Regardless, the result stands and Lippi may very well be out of a job.   The Slovakians move on in the runner up spot and will likely play the Netherlands while Paraguay head the group, but both teams will find out who they play for sure in a few hours time when Group E finishes play.

Desperation Defending for Group F

Group F –



New Zealand


Group F should be quite different from groups like A, D & G.  Where those groups are going to be focused on “Who is going to win the most matches?”, Group F will be hanging on, “Who will concede the most goals?”.  With Italy’s stifling defensive play and a lackluster group of attacking options, this Group F could really be one to skip over.  It has a great chance at coming down to goal differential.

Slovakia –

The Slovakians are a dark horse to make some commotion in Group F.  That is to say, Italy might not pose as big a threat as in

Hamsik goes head to head with Gattuso here in Serie A and will do so again in Group F.

years past, Paraguay’s best striker (Yes, over Santa Cruz) Salvador Cabanas was shot in the head at a night club in Mexico, and New Zealand is just happy to be here.  Slovakia will depend on their crafty young playmaker Marek Hamsik of Napoli to pull the strings and create some forward moves.  Should they snatch the lead, expect them to sit tight and soak up pressure through Liverpool’s Martin Skrtel.  However, Slovakia does have some attacking menace in their wing play of Vladimir Weiss (son of the manager) and Mirolsav Stoch.  Weiss is quick as can be and will be anxious to take on defenders, especially the aging ones of Italy.  He also forces tons of corners which will be a great area for the Slovaks to score in.  They’ve got a real chance of going through.

New Zealand –

The Kiwis are just happy to be in South Africa.  It’s a wonder that they are one of the squads competing when teams like Ireland, Russia and the Czech Republic have to sit at home and watch them enjoy the World Cup (however badly they get beat up on).  The last time New Zealand was at a World Cup, they scored only two goals and lost all three of their matches.  They’ll be hoping to one-up themselves from that previous showing, but it doesn’t look like they’ll be able to generate much going forward or stymying any attacks.  Their most potent threat going forward (Shane Smeltz) has never played out of Oceania and one of their only players that has played abroad, Simon Elliott, is now 35.  Their qualification campaign was a breeze, and they glided into the finals as a team in the C pot, which is a little flattering.  Unless they can pull together some impressive attacking displays and some watertight defensive ones, don’t expect the Kiwis to put numbers up on the board.  It will be interesting, though, to see how tender Italians handle the big, physical skull-bashing play of the Slovaks and the New Zealanders.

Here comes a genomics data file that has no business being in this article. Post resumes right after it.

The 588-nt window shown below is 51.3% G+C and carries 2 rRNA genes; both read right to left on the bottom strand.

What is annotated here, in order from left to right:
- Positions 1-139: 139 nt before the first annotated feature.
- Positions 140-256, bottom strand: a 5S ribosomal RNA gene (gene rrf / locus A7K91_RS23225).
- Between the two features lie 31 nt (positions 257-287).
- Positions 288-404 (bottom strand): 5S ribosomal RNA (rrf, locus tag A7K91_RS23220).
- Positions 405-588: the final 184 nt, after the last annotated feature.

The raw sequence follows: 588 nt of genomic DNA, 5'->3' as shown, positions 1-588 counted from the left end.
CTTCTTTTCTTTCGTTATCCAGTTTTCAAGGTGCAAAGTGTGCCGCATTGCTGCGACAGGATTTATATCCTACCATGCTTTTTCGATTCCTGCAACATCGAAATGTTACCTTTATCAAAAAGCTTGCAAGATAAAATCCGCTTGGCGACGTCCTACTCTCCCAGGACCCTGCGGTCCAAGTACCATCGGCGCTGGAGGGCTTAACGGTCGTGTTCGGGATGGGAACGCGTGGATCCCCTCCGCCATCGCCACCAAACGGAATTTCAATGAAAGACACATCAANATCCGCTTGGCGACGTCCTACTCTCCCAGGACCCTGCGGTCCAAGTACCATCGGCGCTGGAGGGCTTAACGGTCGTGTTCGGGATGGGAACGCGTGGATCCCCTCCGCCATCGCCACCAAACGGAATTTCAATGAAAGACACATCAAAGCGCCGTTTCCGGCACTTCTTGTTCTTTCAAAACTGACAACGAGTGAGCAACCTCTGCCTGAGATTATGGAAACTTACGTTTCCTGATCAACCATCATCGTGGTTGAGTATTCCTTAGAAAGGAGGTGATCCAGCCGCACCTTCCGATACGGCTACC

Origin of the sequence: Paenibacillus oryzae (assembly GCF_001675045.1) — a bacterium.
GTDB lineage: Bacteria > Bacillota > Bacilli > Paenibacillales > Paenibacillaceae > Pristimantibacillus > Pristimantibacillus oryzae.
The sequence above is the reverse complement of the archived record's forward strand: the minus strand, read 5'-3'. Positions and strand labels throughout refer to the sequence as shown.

Paraguay –

The opening match of the group between La Albirroja and the Italians could well decide the winner of the group.  Paraguay are no mugs and will need to be taken seriously by the defending champions as Roque Santa Cruz, Christian Riveros and Nelson Valdez could be able to attack the back lines in Group F.  Their big concern should be their own back line.  Despite the fact that two are playing in England with Wigan and Sunderland and one is playing with Boca Juniors, a lot of pressing questions are yet to be asked, especially considering that 5/7 of them are over 30.  Another great attacking threat will be Benfica’s Oscar Cardozo.  The towering striker could be key in rough matches like Slovakia, and could cause problems for the characteristically delicate Italians.

Italy –

Italy are and always will be a team that threatens for the later stages, if not for the trophy every time they enter a tournament.

De Rossi will be hoping lightening doesn't strike twice as he is sent off here in a 2006 Group E match against the USA.

Their illustrious history of amazing players continues today as they put on the field some of the greatest players of their generation in Fabio Cannavaro, Gianluigi Buffon, Andrea Pirlo and several others.  The average age of the squad is 28, which, all things considered, is the perfect age.  Even the average age of their starting XI is a shade under 30…perfect.  However, if you delve into the details, you will find that their starters are very much on opposite sides of the spectrum.  Only one or two players actually rest at a “prime” age of about 26 – 29.  Daniele De Rossi, one of the most brilliant box-to-box midfielders today, and Alberto Gilardino are the only two that fall into that age range.  Cannavaro is 36, Pirlo 31, Camoronesi 33, Di Natale 32.  That is not to say the young guns cannot carry them through, as they have some very talented young players, but Marcello Lippi has raised some eyebrows with some of the exclusions from his provisional squad.  Giuseppe Rossi, the exciting midfielder from Villareal, and Davide Santon, an up and coming defender, were both shown the door before the squad travelled to South Africa.  Surprising, but the Italians should cope.  Should they top their group, they will face the runner up from Group E, which could be Cameroon or Demmark barring some upset and the Dutch finish second.

Prediction –

1.  Italy

2. Slovakia

3. Paraguay

4. New Zealand